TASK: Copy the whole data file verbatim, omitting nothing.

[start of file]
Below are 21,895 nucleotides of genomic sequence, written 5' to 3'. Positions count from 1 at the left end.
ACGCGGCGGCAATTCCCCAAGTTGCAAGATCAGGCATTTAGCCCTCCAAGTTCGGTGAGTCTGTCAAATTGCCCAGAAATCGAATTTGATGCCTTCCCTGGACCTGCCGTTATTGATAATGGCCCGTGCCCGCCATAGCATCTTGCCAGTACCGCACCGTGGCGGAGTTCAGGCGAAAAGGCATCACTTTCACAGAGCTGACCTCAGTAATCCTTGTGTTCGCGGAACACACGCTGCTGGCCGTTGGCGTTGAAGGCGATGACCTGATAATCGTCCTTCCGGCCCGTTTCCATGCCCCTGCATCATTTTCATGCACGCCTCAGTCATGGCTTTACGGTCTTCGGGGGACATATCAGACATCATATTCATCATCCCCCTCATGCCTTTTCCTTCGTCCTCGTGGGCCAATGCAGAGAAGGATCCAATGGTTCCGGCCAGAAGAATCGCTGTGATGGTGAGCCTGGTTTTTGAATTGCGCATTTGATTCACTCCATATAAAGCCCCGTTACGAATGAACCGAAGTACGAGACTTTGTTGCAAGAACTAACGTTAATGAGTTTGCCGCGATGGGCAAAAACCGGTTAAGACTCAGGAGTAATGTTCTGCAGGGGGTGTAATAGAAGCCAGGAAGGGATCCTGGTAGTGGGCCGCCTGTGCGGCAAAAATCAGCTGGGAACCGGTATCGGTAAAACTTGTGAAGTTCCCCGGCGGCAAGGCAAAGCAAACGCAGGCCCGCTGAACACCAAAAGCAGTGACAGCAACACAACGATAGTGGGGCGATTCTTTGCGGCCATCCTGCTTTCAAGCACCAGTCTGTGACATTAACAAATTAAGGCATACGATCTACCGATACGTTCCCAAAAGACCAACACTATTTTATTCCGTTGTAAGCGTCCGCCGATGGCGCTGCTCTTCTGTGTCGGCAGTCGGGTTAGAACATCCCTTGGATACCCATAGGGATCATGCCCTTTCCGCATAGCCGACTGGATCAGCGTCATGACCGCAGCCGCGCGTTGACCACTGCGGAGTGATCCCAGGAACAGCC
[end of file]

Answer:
Below are 21,895 nucleotides of genomic sequence, written 5' to 3'. Positions count from 1 at the left end.
ACGCGGCGGCAATTCCCCAAGTTGCAAGATCAGGCATTTAGCCCTCCAAGTTCGGTGAGTCTGTCAAATTGCCCAGAAATCGAATTTGATGCCTTCCCTGGACCTGCCGTTATTGATAATGGCCCGTGCCCGCCATAGCATCTTGCCAGTACCGCACCGTGGCGGAGTTCAGGCGAAAAGGCATCACTTTCACAGAGCTGACCTCAGTAATCCTTGTGTTCGCGGAACACACGCTGCTGGCCGTTGGCGTTGAAGGCGATGACCTGATAATCGTCCTTCCGGCCCGTTTCCATGCCCCTGCATCATTTTCATGCACGCCTCAGTCATGGCTTTACGGTCTTCGGGGGACATATCAGACATCATATTCATCATCCCCCTCATGCCTTTTCCTTCGTCCTCGTGGGCCAATGCAGAGAAGGATCCAATGGTTCCGGCCAGAAGAATCGCTGTGATGGTGAGCCTGGTTTTTGAATTGCGCATTTGATTCACTCCATATAAAGCCCCGTTACGAATGAACCGAAGTACGAGACTTTGTTGCAAGAACTAACGTTAATGAGTTTGCCGCGATGGGCAAAAACCGGTTAAGACTCAGGAGTAATGTTCTGCAGGGGGTGTAATAGAAGCCAGGAAGGGATCCTGGTAGTGGGCCGCCTGTGCGGCAAAAATCAGCTGGGAACCGGTATCGGTAAAACTTGTGAAGTTCCCCGGCGGCAAGGCAAAGCAAACGCAGGCCCGCTGAACACCAAAAGCAGTGACAGCAACACAACGATAGTGGGGCGATTCTTTGCGGCCATCCTGCTTTCAAGCACCAGTCTGTGACATTAACAAATTAAGGCATACGATCTACCGATACGTTCCCAAAAGACCAACACTATTTTATTCCGTTGTAAGCGTCCGCCGATGGCGCTGCTCTTCTGTGTCGGCAGTCGGGTTAGAACATCCCTTGGATACCCATAGGGATCATGCCCTTTCCGCATAGCCGACTGGATCAGCGTCATGACCGCAGCCGCGCGTTGACCACTGCGGAGTGATCCCAGGAACAGCC